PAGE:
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Lesson 5 Troubleshooting TCP/IP with arp
Objective Use the arp -a command to resolve TCP/IP problems.

Troubleshooting TCP/IP with ARP

Problems with the wrong host responding to commands like ping, ftp, or telnet indicate that incorrect entries are getting into the address resolution table. Address resolution table problems usually arise when two systems use the same IP address. The problems are often intermittent, because the entry that appears in the table is the address of the host that responded quickest to the last ARP request. Sometimes one host will respond faster, other times the second host may respond first.

  1. These are the hostnames returned by arp
  2. These are the pairings of IP addresses and Ethernet addresses.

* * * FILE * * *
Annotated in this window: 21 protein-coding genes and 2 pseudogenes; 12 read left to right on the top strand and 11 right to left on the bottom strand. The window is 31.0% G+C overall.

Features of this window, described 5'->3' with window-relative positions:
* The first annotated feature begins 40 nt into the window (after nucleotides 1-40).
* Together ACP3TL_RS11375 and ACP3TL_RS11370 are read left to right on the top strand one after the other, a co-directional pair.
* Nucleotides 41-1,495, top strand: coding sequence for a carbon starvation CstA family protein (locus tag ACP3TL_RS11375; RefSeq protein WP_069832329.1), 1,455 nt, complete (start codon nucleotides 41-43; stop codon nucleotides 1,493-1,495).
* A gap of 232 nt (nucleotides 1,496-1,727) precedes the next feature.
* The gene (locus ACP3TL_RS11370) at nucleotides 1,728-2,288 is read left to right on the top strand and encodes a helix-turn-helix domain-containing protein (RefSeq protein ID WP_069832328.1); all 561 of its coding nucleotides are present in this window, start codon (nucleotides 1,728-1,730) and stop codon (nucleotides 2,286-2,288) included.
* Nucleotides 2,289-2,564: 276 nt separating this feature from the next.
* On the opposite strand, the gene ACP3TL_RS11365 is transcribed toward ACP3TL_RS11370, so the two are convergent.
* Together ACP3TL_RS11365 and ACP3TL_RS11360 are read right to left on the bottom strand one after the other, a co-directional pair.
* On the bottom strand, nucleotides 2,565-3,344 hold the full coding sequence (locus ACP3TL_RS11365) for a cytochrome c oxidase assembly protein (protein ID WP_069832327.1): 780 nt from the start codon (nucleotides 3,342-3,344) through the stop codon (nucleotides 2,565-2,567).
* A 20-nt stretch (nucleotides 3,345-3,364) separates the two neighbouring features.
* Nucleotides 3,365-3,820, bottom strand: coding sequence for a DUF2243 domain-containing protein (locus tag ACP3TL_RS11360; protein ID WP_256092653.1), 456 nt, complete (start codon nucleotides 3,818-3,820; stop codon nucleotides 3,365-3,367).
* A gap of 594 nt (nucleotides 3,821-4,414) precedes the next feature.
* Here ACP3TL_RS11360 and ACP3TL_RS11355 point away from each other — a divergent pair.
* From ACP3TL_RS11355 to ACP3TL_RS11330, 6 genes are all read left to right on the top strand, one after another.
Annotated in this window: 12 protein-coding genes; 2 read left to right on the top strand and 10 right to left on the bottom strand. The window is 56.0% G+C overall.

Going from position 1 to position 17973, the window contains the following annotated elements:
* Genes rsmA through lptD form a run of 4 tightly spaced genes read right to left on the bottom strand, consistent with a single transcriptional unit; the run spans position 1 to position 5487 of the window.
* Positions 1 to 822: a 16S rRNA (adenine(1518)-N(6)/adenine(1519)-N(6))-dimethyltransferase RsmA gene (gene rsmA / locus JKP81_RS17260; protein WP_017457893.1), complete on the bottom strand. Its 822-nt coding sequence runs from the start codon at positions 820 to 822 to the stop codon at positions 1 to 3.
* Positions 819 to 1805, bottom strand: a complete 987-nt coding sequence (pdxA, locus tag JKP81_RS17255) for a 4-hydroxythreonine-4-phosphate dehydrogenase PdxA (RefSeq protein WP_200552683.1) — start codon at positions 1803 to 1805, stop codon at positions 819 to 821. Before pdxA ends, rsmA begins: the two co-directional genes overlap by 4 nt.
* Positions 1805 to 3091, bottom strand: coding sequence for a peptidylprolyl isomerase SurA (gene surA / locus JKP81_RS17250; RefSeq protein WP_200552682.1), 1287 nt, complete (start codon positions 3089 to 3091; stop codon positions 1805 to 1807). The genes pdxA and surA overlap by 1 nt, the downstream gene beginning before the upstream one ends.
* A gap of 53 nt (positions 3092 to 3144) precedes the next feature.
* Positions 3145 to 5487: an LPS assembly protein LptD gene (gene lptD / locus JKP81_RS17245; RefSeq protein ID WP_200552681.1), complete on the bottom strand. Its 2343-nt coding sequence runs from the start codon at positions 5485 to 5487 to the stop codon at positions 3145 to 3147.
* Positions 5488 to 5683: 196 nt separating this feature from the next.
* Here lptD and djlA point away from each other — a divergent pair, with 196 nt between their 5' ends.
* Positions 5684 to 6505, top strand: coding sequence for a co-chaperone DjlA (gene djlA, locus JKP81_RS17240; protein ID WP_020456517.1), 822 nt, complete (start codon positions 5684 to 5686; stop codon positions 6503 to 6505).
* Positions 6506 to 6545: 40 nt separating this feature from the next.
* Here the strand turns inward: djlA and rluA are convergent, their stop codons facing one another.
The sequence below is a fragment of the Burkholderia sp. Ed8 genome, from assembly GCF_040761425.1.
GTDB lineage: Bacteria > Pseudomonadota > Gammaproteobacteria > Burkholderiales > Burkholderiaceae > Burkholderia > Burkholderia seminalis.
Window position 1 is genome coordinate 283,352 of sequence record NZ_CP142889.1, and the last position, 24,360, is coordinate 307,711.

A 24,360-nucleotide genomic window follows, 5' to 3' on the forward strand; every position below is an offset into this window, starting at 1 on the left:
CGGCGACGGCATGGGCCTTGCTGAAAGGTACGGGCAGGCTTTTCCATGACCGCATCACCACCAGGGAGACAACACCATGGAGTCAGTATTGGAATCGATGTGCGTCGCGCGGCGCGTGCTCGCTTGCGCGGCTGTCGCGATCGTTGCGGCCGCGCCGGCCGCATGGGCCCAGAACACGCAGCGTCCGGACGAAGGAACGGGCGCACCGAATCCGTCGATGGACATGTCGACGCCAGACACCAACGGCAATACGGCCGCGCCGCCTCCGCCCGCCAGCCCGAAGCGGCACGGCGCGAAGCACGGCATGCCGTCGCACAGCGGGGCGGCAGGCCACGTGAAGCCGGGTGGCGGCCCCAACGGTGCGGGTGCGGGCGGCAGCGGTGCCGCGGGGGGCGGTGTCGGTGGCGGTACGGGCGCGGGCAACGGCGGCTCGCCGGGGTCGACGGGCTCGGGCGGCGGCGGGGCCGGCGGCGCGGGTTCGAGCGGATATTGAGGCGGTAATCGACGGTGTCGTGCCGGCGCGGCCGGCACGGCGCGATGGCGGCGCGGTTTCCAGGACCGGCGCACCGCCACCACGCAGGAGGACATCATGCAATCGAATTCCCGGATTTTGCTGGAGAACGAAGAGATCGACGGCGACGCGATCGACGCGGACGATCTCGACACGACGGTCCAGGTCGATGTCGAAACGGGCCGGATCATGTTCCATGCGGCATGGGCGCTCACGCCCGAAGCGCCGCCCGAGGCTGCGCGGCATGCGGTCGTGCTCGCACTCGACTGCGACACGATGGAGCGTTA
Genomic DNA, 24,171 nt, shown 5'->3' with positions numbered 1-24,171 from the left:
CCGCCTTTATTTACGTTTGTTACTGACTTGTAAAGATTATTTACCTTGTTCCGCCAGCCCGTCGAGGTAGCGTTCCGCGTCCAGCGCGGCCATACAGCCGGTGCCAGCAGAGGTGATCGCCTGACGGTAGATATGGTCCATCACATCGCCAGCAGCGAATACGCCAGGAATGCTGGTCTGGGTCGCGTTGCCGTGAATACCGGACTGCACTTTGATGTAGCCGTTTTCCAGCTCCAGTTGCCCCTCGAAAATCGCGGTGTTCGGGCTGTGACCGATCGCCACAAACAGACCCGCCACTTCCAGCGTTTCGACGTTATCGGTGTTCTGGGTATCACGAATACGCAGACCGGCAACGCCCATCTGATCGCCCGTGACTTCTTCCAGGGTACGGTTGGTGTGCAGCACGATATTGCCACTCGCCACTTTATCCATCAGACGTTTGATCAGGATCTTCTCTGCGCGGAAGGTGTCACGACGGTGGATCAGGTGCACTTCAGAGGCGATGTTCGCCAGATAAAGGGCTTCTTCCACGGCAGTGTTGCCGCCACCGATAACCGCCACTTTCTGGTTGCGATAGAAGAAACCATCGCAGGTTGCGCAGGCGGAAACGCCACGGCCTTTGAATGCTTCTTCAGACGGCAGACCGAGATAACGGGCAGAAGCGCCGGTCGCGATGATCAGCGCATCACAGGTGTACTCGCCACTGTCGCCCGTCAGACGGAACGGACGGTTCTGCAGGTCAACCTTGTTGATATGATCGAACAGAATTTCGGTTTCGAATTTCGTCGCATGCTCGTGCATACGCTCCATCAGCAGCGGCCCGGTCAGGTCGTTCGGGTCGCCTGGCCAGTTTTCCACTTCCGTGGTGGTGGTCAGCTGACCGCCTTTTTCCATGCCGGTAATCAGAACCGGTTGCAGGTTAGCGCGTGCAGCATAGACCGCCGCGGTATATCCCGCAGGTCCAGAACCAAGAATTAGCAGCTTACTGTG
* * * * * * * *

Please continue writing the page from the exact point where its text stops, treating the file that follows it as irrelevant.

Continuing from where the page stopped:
3. This indicates the interface device and type. Each computer is using the first Ethernet device, eth0.

arp-a Command Output
The arp command displays associations between IP addresses and Ethernet addresses. To retrieve information on a single host, type arp -a hostname, where hostname is the name of a host on your subnet. If no host is specified, arp -a displays information on all hosts. Click the View Slide Show button to examine output from the arp -a command.
You can also use arp -a with IP addresses instead of hostnames. Use this command to find out if your computer's Ethernet card responds to queries for its IP address.
The next lesson shows you how to use the route command to set your default gateway.

Troubleshooting Tcpip Overview - Quiz

Before moving on to the next lesson, click the Quiz link below to review the tools used to troubleshoot TCP/IP connections.
Troubleshooting TCP/IP Overview - Quiz